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The “Oliver Evans System” in use at Abbott’s Mill - I

Updated: Oct 13, 2023

So first, let’s settle just who Oliver Evans was. Oliver was born on Sept. 13, 1755 in Newport, Delaware. At the age of 16 he was apprenticed to a wheelwright where he became familiar with the wagonmaking business. He then took a job where the fine wires were made that were used to card wool or cotton in preparation to spinning them into yarn or thread. While there he designed a machine that bent and cut the staple-like wires at the rate of 1,500-per-minute.

Wool carding tool

In 1782 Oliver and his brother Thomas moved to Tuckahoe, Md., where they opened a small store. He must have visited a local grist mill, probably to obtain flour for his store, because it was here that he first got his ideas that led to the automated flour mill.


He was soon called home to join his older brothers in the construction of a mill on property along the Red Clay Creek that they had purchased from their father. When finished, the mill operated the same as all other mills were operating, but over the next few years Oliver put into operation some of his ideas that resulted in a fully automated milling process.

Typical 18th Century Grist Mill

In mills of the late eighteenth century, sacks of wheat were carried up steep stairs to the top floor, opened and dumped into a hopper that fed a rolling cylindrical screen that removed chaff and dirt. It then dropped down through a chute into a hopper that fed the millstones on the second-level. The ground wheat, now called meal, descended through another chute to another chest in the basement. The warm and moist meal was shoveled out of the chest into buckets that were hoisted back up to the third floor. There the meal was spread out onto the floor to cool and dry a bit before it was pushed into a hole in the floor and down a vertical chute to the bolting cylinder. There the fine flour was separated from the lower-grade middlings and bran, which spilled out the end of the reel and were used as animal feed. The flour was shoveled out of the chest beneath the bolter into wooden barrels, which were then closed for shipment to market.


As you might imagine, not only was this entire process a lot of work but it also left a lot of opportunity for contamination of the product and, even then, people didn’t like having specks of they didn’t know what in their flour. However, up until then there was not much industrial innovation. People tended to do things the same way it had always been done.

Evans' new system made no changes in the way that grain was cleaned, ground, bolted (that is, sifted through bolting cloth) and packed. The five improvements were all in the way that grain or flour was moved from one process to the next in the mill. The first was the bucket elevator.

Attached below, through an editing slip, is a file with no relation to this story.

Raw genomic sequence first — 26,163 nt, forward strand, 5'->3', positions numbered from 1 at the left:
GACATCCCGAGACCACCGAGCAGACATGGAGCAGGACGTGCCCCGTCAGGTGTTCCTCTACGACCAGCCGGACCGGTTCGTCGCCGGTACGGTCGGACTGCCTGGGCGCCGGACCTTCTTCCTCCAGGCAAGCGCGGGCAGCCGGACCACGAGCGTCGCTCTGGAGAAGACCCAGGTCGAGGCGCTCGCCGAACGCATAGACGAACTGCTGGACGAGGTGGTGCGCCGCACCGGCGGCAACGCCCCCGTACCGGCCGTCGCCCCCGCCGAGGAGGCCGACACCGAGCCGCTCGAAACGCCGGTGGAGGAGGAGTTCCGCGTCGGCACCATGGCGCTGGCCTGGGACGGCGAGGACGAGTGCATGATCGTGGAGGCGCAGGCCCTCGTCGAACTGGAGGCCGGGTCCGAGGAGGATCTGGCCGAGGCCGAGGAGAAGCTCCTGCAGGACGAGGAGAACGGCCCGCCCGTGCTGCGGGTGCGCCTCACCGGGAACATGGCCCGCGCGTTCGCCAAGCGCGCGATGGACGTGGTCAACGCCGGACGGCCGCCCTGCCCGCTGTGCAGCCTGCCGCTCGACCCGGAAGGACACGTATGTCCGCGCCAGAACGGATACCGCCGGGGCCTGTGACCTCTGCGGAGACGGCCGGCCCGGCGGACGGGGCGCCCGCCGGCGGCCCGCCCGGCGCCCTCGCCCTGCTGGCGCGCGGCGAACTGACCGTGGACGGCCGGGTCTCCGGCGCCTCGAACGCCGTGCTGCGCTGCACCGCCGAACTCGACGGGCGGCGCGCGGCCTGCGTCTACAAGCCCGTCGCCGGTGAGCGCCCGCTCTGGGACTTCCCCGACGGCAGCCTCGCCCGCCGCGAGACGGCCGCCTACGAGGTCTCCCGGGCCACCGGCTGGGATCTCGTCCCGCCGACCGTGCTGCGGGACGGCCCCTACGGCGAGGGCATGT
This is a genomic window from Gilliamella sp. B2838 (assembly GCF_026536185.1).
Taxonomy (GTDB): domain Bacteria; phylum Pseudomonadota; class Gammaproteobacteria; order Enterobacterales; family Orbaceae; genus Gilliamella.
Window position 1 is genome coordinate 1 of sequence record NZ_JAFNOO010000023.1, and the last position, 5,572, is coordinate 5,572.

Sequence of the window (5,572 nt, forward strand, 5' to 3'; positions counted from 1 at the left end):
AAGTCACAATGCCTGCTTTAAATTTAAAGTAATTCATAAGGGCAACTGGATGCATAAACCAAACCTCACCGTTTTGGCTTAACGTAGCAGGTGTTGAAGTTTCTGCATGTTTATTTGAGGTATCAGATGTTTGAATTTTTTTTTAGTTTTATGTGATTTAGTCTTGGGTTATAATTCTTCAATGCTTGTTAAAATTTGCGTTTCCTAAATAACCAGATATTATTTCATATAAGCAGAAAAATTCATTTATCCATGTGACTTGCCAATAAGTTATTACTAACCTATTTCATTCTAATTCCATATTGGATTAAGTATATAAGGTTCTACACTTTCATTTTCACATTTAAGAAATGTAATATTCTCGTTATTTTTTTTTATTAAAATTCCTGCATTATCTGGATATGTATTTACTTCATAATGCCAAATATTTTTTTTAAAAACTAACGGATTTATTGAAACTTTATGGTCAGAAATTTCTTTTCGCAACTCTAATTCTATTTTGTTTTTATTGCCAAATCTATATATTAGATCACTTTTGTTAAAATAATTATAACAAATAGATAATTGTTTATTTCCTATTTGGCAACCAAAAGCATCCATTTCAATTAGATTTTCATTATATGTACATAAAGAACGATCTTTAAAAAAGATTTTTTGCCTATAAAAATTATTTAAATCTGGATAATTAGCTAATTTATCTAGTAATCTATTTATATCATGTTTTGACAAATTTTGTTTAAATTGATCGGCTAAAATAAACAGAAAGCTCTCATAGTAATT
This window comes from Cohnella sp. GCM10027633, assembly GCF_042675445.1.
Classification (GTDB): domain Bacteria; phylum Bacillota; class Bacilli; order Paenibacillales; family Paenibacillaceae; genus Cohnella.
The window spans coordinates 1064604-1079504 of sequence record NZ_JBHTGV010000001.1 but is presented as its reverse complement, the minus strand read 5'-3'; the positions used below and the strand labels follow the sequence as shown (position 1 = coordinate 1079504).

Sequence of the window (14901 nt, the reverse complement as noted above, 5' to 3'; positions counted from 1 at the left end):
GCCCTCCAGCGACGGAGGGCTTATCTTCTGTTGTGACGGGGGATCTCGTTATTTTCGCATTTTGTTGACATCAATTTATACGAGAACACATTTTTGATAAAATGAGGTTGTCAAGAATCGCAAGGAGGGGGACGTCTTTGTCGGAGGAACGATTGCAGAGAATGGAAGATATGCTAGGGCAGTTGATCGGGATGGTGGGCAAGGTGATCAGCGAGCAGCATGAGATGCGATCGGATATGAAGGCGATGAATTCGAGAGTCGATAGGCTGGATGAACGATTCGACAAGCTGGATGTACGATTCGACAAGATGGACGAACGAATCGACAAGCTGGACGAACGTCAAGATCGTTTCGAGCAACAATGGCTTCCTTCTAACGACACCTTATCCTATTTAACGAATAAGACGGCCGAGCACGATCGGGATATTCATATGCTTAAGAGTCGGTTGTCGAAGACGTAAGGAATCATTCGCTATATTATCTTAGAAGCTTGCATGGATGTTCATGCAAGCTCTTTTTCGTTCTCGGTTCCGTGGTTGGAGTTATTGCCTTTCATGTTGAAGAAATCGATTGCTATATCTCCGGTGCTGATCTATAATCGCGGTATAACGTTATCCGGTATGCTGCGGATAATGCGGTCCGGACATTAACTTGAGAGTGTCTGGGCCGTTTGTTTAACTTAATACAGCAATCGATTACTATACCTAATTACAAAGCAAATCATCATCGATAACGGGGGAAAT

The improvements that Evans came up with were the bucket elevator*, the “hopper-boy,” which cooled and dried the flour, the screw conveyor*, the “drill,” or horizonal conveyor*, and the descender, or belt conveyor. (These three items * are incorporated in Abbott’s mill) In 1790, when the federal patent office opened, Evans filed an application and was granted the third patent issued in the United States for his “New Method of Manufacturing Flour and Meal.”

At Abbott’s Mill, elevators are used in many places. Just the cornmeal grinding (millstone) operation incorporates five elevators. Four of them are over 30 feet tall and go from the basement floor, all the way into the top of the attic. The fifth elevator is only about 8 feet tall and carries cornmeal from one of the other elevators, up to a small attic storage bin that’s just a little higher.


Corn grinding operation at Abbott's Mill



Attic level

<--The attic storage bin is on the left





Second floor

<--Lots of corn storage bins.




Ground level




Basement level







However, in the roller mill operation, there are a great deal more elevators, plus two other Oliver Evans improvements. As I explained last week, as soon as grain enters the mill it is dumped into a hopper feeding an elevator, which carries the grain up to the grain separator in the attic. From there gravity takes over for a while until the grain makes its way through the scourer. It then begins the journey through as many as nine elevators as it is slowly reduced in size and sifted and resifted several times.


Each time it goes through one of the six roller mills, it must then enter a different elevator, to be carried up to the next trip through the “Gyrator” and back to a different set of rollers. And then the “overs,” the middlings and bran, enter their own elevator to be carried up to the flour dresser (or bolter) in the attic. And finally the flour enters yet another elevator, to be carried up to one of the two flour bins.



This is the upper end of the elevator "forest," in the attic.

Another view of the upper end of the elevator "forest," in the attic.

But, we aren’t finished with elevators just yet. There’s also another elevator tucked away that’s part of a short “mystery” operation. In the back room on the ground floor, (where the mill model is) there is a floor hatch that leads to the largest elevator in the mill. (Largest, meaning bucket size.)

"Mystery" operation. Everything you need to see is in this picture.

This elevator goes up to the top of a small storage bin on the second floor. Whatever went in that bin could be retrieved from a chute right next to the floor hatch. Most of it is visible in the photo above. My guess is that it was used to temporarily store animal feed that was made from ground-up corncobs and other stuff. That’s just a somewhat educated guess, but no one has come up with anything better, yet.

What do you think? You can leave your comment below.


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I'll finish this subject next week

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